The danger should be readily apparent. With U.S. and Russian forces operating on opposing sides of a very contentious and complicated struggle, the risk of a catastrophic mishap is alarmingly high.

Sleepwalking toward nuclear war………

….with a combined active military stockpile of some 8,300 thermonuclear weapons, this is not a guessing game that anyone should want to play.

Official Russian military doctrine calls for the use of tactical nuclear weapons to control the escalation of a conventional conflict. In other words, if Russia finds itself in a fight that it can’t win, a real nuclear option is on the table. Some in the U.S. have mirrored this first-use strategy.

Frank Kendall, the Pentagon’s top acquisition chief told Congress in 2014, that low-yield nuclear weapons provide the President with “uniquely flexible options in an extreme crisis, particularly the ability to signal intent and control escalation.”

This is becoming a trend. Just this year, the Pentagon’s defense science board issued a report urging, “the president to consider altering existing and planned U.S. armaments to achieve a greater number of lower-yield weapons that could provide a ‘tailored nuclear option for limited use.’” But those weapons already exist, and some are already deployed in theater.

Some 50 B61 gravity bombs are based at the Incirlik air force base in Turkey, just 68 miles north of the Syrian border. Each one is fitted with a “dial-a-yield” nuclear warhead that can be set to explode with a force anywhere between 300 and 50,000 tons of TNT. It could be set to be 3 times more powerful than the bomb that was dropped on Hiroshima, or 98 percent less powerful than the bomb that was dropped on Hiroshima.

These weapons go beyond deterrence. These are weapons that are tailored for use on a battlefield. And they are right next-door.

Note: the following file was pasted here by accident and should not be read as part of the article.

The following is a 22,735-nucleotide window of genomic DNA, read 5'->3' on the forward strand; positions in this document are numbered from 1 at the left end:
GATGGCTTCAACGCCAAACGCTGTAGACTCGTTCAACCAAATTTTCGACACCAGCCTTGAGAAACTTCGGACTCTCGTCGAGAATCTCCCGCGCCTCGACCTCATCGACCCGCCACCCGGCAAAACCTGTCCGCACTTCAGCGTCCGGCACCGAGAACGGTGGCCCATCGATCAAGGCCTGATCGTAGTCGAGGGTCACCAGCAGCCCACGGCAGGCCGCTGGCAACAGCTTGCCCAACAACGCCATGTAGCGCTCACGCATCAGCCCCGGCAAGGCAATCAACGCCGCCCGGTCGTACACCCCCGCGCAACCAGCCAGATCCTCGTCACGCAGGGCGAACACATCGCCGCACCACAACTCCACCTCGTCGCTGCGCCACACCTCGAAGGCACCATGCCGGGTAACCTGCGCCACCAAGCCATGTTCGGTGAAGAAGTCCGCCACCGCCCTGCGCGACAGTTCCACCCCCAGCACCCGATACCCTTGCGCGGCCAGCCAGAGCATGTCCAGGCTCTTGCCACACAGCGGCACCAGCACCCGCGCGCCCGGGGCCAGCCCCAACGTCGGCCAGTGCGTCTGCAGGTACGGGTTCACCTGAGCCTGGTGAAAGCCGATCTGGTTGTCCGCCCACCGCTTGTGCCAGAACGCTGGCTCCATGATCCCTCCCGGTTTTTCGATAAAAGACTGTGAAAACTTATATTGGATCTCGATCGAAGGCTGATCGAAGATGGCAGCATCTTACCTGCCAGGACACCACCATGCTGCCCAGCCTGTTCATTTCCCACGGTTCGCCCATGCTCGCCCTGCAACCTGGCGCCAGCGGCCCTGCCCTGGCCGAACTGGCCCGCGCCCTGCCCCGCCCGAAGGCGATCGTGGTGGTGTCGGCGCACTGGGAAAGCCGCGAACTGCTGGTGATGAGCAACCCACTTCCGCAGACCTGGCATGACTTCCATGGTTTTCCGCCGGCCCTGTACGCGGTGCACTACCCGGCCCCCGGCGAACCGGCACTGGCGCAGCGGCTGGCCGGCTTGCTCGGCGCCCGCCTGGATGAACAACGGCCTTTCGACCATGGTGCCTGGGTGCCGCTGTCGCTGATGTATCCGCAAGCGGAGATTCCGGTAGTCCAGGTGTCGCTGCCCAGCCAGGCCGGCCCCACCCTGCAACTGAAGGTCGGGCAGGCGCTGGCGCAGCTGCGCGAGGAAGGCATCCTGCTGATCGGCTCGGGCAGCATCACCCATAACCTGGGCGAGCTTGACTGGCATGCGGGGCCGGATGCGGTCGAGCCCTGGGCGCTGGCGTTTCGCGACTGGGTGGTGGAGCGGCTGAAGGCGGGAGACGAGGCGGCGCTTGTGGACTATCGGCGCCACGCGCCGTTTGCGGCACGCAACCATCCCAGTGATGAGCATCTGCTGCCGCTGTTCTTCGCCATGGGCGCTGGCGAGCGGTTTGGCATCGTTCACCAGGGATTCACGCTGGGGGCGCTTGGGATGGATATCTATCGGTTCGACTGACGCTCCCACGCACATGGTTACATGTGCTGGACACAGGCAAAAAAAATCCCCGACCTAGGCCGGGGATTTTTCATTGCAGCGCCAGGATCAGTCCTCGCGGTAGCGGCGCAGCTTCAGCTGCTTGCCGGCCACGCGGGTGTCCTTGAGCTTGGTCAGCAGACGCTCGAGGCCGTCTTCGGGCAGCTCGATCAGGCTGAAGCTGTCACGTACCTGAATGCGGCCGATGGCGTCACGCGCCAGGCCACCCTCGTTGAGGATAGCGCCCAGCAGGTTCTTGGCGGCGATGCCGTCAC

In 1914 Europe’s monarchs thought they understood battlefield strategy. They quickly lost control of the situation, resulting in a war that lasted 4 years and killed close to 20 million people.

Miscalculating in Syria could have far greater consequences.

Geoff Wilson is a policy associate at The Ploughshares Fund, where he focuses on U.S. nuclear and military strategy, and is a co-editor of the report “Ten Big Nuclear Ideas for the Next President.” Will Saetren is the author of Ghosts of the Cold War: Rethinking the Need for a New Cruise Missile, and is an alumnus of the Roger L. Hale Fellowship at The Ploughshares Fund.

This first appeared in WarIsBoring here


April 14, 2017 - Posted by | politics international, weapons and war


  1. hi enjoyed your blogs how would you feel about sharing your blogs on a free uk website please have a look and thanks for your time

    Comment by anyvoices | April 14, 2017 | Reply

  2. Thank you. Problem is – most of my blogs are repostings of news items, so might not be suitable for your site. However, I am happy to contribute my own original articles. My full name is Noel Christina Macpherson Wauchope. So most often, my own articles are written as Noel Wauchope, – but some as Christina Macpherson.

    Comment by Christina MacPherson | April 14, 2017 | Reply